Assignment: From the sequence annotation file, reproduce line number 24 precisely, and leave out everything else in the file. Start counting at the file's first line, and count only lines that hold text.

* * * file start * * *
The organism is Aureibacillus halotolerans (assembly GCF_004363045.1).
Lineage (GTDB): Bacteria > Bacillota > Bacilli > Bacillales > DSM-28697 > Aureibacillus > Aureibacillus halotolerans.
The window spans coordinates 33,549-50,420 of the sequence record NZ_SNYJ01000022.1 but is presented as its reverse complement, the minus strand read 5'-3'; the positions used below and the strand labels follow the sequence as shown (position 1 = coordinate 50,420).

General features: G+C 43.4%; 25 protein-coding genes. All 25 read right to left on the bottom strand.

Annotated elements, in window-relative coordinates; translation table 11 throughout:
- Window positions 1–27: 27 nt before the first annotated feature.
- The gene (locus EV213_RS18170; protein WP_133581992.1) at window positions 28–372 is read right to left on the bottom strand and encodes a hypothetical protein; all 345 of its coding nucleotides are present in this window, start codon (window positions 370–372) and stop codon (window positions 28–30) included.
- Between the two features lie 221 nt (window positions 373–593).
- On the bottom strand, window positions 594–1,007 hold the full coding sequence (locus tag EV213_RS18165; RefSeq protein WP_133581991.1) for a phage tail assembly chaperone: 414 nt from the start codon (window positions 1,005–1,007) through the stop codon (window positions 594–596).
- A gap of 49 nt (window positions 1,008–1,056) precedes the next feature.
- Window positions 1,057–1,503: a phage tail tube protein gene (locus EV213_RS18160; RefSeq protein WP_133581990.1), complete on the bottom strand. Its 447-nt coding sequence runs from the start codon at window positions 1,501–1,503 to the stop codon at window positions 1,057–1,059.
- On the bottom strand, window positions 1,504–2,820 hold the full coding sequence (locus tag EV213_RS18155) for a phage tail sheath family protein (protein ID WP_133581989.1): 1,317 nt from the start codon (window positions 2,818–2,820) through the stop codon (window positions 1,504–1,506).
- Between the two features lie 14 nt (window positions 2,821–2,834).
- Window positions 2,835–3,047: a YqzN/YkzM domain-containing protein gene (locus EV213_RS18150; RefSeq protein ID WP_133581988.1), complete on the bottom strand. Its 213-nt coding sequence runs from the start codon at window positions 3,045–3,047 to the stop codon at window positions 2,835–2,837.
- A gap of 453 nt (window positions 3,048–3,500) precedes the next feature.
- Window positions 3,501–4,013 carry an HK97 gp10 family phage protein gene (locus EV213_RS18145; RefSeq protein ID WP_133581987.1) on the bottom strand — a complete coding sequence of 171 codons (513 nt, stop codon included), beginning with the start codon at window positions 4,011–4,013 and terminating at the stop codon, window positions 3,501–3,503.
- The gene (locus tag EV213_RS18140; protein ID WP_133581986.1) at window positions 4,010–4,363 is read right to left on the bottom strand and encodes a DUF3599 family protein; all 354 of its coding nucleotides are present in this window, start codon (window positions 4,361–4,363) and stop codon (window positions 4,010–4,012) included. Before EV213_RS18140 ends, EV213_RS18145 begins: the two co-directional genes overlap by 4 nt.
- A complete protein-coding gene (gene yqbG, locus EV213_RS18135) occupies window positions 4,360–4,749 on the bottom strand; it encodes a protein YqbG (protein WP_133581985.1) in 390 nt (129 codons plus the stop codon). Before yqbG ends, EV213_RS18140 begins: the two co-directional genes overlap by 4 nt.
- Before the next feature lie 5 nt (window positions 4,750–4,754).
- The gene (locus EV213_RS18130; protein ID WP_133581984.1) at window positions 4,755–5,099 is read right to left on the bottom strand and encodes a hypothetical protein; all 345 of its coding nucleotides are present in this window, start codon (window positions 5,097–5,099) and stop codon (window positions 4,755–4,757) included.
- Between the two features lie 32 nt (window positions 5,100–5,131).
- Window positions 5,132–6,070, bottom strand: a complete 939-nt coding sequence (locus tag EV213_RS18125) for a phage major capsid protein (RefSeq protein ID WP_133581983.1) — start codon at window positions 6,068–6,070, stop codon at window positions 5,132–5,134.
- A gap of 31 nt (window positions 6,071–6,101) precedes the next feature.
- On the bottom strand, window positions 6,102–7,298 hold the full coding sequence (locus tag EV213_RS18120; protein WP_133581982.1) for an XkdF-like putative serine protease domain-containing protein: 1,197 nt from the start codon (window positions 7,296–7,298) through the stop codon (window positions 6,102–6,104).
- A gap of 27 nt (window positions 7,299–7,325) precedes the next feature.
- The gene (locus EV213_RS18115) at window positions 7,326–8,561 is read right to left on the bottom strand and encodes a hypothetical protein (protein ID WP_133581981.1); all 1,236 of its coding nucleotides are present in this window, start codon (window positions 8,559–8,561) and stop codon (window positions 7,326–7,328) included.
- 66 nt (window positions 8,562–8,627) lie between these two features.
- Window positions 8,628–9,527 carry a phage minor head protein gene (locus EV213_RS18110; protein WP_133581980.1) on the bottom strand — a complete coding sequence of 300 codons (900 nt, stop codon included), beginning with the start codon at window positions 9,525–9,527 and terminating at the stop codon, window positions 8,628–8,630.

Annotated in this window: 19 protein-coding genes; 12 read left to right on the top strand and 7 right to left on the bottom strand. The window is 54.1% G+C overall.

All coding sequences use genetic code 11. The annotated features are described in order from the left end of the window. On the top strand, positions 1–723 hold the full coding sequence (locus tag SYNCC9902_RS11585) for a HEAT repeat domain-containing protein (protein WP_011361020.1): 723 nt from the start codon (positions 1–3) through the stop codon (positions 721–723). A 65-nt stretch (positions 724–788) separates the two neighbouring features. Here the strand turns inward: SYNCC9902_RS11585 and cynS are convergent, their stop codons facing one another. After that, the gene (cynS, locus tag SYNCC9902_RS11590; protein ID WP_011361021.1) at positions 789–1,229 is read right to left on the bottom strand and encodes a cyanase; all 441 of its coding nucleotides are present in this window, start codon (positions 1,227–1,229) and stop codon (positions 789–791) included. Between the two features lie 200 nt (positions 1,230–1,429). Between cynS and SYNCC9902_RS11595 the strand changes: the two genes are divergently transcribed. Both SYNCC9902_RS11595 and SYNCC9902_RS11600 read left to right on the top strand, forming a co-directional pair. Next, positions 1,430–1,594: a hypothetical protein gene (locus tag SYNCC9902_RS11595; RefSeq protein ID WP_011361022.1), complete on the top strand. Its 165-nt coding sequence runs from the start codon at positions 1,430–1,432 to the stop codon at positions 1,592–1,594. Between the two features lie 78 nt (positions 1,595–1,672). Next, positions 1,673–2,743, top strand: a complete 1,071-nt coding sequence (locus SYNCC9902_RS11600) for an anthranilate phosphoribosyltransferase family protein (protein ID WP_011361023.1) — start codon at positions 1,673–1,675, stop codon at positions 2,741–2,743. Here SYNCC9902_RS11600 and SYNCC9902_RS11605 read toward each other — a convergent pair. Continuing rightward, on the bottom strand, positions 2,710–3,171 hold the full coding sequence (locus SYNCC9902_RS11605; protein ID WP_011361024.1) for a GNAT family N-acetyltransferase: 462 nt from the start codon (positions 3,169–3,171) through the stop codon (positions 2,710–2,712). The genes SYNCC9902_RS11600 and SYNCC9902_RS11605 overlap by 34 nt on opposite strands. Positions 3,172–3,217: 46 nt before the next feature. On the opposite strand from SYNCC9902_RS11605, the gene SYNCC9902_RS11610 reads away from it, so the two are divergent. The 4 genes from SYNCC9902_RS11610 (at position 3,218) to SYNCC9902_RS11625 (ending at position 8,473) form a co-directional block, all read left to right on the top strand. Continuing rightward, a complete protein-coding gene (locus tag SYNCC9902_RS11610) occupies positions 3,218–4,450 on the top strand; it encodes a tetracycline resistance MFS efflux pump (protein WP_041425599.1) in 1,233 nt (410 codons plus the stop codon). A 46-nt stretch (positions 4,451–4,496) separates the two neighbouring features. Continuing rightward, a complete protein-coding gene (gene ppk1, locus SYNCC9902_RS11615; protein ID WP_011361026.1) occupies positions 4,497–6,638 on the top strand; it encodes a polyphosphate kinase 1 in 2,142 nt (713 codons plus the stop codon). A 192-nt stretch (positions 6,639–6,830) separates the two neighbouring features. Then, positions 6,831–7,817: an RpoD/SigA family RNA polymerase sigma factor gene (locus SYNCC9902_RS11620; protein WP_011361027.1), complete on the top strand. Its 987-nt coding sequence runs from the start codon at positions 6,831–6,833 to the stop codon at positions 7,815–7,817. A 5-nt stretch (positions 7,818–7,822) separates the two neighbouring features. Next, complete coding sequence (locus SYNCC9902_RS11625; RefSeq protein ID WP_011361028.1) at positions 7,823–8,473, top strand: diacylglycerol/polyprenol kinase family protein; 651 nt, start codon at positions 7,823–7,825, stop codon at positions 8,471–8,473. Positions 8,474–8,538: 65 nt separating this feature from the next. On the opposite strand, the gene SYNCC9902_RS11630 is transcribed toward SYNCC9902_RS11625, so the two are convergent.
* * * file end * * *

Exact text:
- On the bottom strand, window positions 6,102–7,298 hold the full coding sequence (locus tag EV213_RS18120; protein WP_133581982.1) for an XkdF-like putative serine protease domain-containing protein: 1,197 nt from the start codon (window positions 7,296–7,298) through the stop codon (window positions 6,102–6,104).